BRIEF DESCRIPTION OF THE DRAWINGS

The above-mentioned and other features and advantages of this invention, and the manner of attaining them, will become more apparent and the invention will be better understood by reference to the following description of embodiments of the invention taken in conjunction with the accompanying drawings, wherein:

FIG. 1 is a conceptual figure of a structure in which anisotropic two-dimensional photonic crystals are combined together in different directions;

FIG. 2 shows a substrate with grooves on a surface of embodiment 1;

FIG. 3 shows a structure made by the self-cloning method in embodiment 1;

FIG. 4 shows the relation between wavelength and transmissivity in embodiment 1;

FIG. 5 shows the relation between frequency and wave vector in embodiment 1;

FIG. 6 shows an arrangement of half-mirror structures with no dependency on polarization in embodiment 3, viewed from a direction perpendicular to the substrate.

Corresponding reference characters indicate corresponding parts throughout the several views. The exemplifications set out herein illustrate at least one preferred embodiment of the invention, in one form, and such exemplifications are not to be construed as limiting the scope of the invention in any manner.

DESCRIPTION OF THE SYMBOLS

  • 1: Two-dimensional photonic crystal with a structure that is uniform in the x direction
  • 2: Two-dimensional photonic crystal with a structure that is uniform in the y direction
  • 3: Substrate
  • 4: Reflection-free coating layer
  • 5: Periodical grooves
  • 6: Two-dimensional photonic crystal with a structure that is uniform in the y direction, made by means of the self-cloning method
  • 7: Two-dimensional photonic crystal with a structure that is uniform in the x direction, made by means of the self-cloning method
  • 8: SiO2 layer
  • 9: Si layer
  • 10: Substrate forming layer
  • 11: One of frequency bands in which a polarizer of embodiment 1 acts as a polarizer transmitting TM wave
  • 12: One of frequency bands in which the polarizer acts as a polarizer transmitting TM polarized wave
  • 13: One of frequency bands in which the polarizer acts as a polarizer transmitting TE polarized wave
  • 14: Two-dimensional photonic crystal with a structure that is uniform in the x direction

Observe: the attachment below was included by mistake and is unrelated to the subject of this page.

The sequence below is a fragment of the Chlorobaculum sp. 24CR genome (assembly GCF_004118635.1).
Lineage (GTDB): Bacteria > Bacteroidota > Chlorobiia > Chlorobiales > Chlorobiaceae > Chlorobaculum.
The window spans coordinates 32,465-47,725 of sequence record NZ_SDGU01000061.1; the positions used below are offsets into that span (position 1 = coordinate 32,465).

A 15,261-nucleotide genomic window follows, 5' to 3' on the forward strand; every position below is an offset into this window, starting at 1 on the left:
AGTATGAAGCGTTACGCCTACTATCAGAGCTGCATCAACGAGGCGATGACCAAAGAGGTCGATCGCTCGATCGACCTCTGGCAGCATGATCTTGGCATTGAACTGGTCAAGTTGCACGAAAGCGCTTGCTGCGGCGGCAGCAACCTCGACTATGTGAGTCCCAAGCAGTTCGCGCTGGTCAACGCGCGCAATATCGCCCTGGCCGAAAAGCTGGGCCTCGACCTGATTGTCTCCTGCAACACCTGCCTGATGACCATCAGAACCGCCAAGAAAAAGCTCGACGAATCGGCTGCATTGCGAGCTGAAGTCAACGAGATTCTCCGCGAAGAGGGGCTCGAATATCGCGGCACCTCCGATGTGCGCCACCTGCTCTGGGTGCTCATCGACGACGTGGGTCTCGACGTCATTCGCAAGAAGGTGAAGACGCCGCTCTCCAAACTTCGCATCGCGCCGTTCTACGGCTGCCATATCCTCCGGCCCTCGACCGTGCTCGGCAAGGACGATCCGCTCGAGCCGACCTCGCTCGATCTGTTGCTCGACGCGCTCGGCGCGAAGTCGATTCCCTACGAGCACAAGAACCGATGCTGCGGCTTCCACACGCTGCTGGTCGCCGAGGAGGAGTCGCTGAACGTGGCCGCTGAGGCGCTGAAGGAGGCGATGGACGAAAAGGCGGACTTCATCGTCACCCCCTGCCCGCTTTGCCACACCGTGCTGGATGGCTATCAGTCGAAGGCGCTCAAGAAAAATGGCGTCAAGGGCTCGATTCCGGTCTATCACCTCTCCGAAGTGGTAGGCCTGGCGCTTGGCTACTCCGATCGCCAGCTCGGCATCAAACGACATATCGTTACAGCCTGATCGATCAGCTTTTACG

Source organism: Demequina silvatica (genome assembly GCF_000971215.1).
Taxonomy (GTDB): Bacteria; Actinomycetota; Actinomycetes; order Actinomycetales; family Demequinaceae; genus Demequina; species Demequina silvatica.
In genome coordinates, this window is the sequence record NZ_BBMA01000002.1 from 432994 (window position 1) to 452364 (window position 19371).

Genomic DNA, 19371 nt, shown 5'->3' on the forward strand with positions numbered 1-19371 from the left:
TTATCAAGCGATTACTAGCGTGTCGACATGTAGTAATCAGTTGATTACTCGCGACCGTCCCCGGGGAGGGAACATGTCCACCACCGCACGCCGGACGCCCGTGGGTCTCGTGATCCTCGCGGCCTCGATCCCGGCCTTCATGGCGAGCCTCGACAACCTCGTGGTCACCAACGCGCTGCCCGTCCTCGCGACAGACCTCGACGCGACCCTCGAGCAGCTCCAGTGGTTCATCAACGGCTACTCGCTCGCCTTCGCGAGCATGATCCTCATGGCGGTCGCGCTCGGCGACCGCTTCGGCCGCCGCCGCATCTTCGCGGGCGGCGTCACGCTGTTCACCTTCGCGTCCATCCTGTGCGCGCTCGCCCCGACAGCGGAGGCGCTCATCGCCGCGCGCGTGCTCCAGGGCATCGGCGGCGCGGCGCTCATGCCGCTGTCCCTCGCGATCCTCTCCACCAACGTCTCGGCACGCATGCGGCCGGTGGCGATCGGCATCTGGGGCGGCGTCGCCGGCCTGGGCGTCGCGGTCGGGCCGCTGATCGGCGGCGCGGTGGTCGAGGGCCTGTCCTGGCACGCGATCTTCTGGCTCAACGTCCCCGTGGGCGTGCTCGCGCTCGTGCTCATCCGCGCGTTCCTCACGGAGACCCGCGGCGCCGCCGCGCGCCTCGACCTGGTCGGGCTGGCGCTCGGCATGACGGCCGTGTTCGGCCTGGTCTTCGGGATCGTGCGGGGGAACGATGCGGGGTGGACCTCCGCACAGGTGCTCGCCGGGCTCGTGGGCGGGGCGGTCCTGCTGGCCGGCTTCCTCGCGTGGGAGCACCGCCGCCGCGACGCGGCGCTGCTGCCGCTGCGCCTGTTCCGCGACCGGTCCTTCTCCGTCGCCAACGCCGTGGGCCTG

• 15: Two-dimensional photonic crystal with a structure that is uniform in the y direction
DETAILED DESCRIPTION OF THE PREFERRED EMBODIMENTS

(Embodiment 1)

A polarizing element of the portion designated by symbol 3 in FIG. 3 is described. In the figure, symbol 8 is an amorphous SiO2 layer (SiO2 layer) and symbol 9 is an amorphous Si layer (Si layer). The period Lx in the x-axis direction is 0.5 μm and the period Lz in the z-axis direction is 0.57 μm. The SiO2 layer 8 and the Si layer 9 each have a zigzag shape along the x-axis direction. Symbol 7 shows a structure obtained by turning a structure of symbol 6 by 90 degrees.

Next, a method for making this structure is described.

First, a periodical resist pattern is formed on a substrate by means of an electron beam lithography technique. The width of the groove is 0.25 μm, the depth is 0.2 μm and the period in the transverse direction is 0.57 μm. FIG. 2 shows a schematic figure of it. Symbol 3 is a substrate, symbol 4 is a reflection-free coating layer, and symbol 5 is a periodical groove portion. Generally, according to selection of the dimensions of a periodical structure, portions 4 and 5 are selected from materials different from the substrate, but grooves can also be formed on the same material as the substrate. In this case, SiO2 and Si targets were used on a quartz substrate, and SiO2 and Si layers were alternately deposited by the bias sputtering method. At this time, it is important to perform deposition while preserving the shape of each layer periodically depressed and protruded in the x-axis direction. The condition for this was as follows. In case of deposition of a SiO2 film, the pressure of Ar gas was 2 Pa, target high-frequency power was 800 W and substrate high-frequency power was 20 W; and in case of deposition of a Si film, the pressure of Ar gas was 0.15 Pa and target high-frequency power was 400 W. Ten SiO2 layers and ten Si layers were deposited alternately layer by layer. The total thickness of the resulting deposited layers was about 6 μm.

In order to prevent the reflection caused by the difference in refractive index between periodical grooves and a multilayer film on a substrate and between the multilayer film and air, the multilayer film and the substrate or the air were matched by inserting films adjusted in thickness over and under the multilayer film of every ten layers and thereby the reflection was reduced. In this case it was assumed that there was air over the multilayer film, but there can be a different substance other than air.